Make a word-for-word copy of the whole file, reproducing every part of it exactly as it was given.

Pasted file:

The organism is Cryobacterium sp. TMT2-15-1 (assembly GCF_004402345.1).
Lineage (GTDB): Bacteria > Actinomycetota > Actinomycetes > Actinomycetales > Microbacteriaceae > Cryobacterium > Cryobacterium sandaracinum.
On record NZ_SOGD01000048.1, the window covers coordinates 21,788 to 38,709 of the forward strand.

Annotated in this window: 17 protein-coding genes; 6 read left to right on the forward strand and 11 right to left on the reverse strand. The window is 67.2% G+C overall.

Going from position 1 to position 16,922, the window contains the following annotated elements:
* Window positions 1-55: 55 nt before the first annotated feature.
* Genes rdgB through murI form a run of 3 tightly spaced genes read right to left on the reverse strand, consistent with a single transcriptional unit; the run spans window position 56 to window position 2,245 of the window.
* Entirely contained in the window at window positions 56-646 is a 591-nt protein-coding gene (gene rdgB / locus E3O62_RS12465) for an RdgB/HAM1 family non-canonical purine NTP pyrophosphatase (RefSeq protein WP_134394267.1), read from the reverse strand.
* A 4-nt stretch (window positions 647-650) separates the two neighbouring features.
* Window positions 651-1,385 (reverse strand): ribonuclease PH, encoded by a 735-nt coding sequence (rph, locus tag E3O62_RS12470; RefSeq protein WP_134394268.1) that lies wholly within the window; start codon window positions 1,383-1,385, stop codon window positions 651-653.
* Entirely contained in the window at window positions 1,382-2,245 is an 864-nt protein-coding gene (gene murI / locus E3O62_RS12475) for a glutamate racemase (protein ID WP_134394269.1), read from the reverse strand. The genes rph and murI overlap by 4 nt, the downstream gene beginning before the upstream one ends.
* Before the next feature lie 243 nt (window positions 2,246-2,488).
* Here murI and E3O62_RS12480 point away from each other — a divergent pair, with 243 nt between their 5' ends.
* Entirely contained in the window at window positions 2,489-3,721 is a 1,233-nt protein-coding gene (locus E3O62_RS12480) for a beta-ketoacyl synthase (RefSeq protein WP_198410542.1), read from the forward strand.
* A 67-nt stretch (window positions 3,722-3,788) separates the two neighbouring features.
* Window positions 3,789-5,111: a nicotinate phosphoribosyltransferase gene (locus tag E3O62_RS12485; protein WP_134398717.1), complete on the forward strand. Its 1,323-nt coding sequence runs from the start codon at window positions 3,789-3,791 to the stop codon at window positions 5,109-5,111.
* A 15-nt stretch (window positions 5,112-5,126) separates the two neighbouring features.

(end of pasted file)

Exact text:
The organism is Cryobacterium sp. TMT2-15-1 (assembly GCF_004402345.1).
Lineage (GTDB): Bacteria > Actinomycetota > Actinomycetes > Actinomycetales > Microbacteriaceae > Cryobacterium > Cryobacterium sandaracinum.
On record NZ_SOGD01000048.1, the window covers coordinates 21,788 to 38,709 of the forward strand.

Annotated in this window: 17 protein-coding genes; 6 read left to right on the forward strand and 11 right to left on the reverse strand. The window is 67.2% G+C overall.

Going from position 1 to position 16,922, the window contains the following annotated elements:
* Window positions 1-55: 55 nt before the first annotated feature.
* Genes rdgB through murI form a run of 3 tightly spaced genes read right to left on the reverse strand, consistent with a single transcriptional unit; the run spans window position 56 to window position 2,245 of the window.
* Entirely contained in the window at window positions 56-646 is a 591-nt protein-coding gene (gene rdgB / locus E3O62_RS12465) for an RdgB/HAM1 family non-canonical purine NTP pyrophosphatase (RefSeq protein WP_134394267.1), read from the reverse strand.
* A 4-nt stretch (window positions 647-650) separates the two neighbouring features.
* Window positions 651-1,385 (reverse strand): ribonuclease PH, encoded by a 735-nt coding sequence (rph, locus tag E3O62_RS12470; RefSeq protein WP_134394268.1) that lies wholly within the window; start codon window positions 1,383-1,385, stop codon window positions 651-653.
* Entirely contained in the window at window positions 1,382-2,245 is an 864-nt protein-coding gene (gene murI / locus E3O62_RS12475) for a glutamate racemase (protein ID WP_134394269.1), read from the reverse strand. The genes rph and murI overlap by 4 nt, the downstream gene beginning before the upstream one ends.
* Before the next feature lie 243 nt (window positions 2,246-2,488).
* Here murI and E3O62_RS12480 point away from each other — a divergent pair, with 243 nt between their 5' ends.
* Entirely contained in the window at window positions 2,489-3,721 is a 1,233-nt protein-coding gene (locus E3O62_RS12480) for a beta-ketoacyl synthase (RefSeq protein WP_198410542.1), read from the forward strand.
* A 67-nt stretch (window positions 3,722-3,788) separates the two neighbouring features.
* Window positions 3,789-5,111: a nicotinate phosphoribosyltransferase gene (locus tag E3O62_RS12485; protein WP_134398717.1), complete on the forward strand. Its 1,323-nt coding sequence runs from the start codon at window positions 3,789-3,791 to the stop codon at window positions 5,109-5,111.
* A 15-nt stretch (window positions 5,112-5,126) separates the two neighbouring features.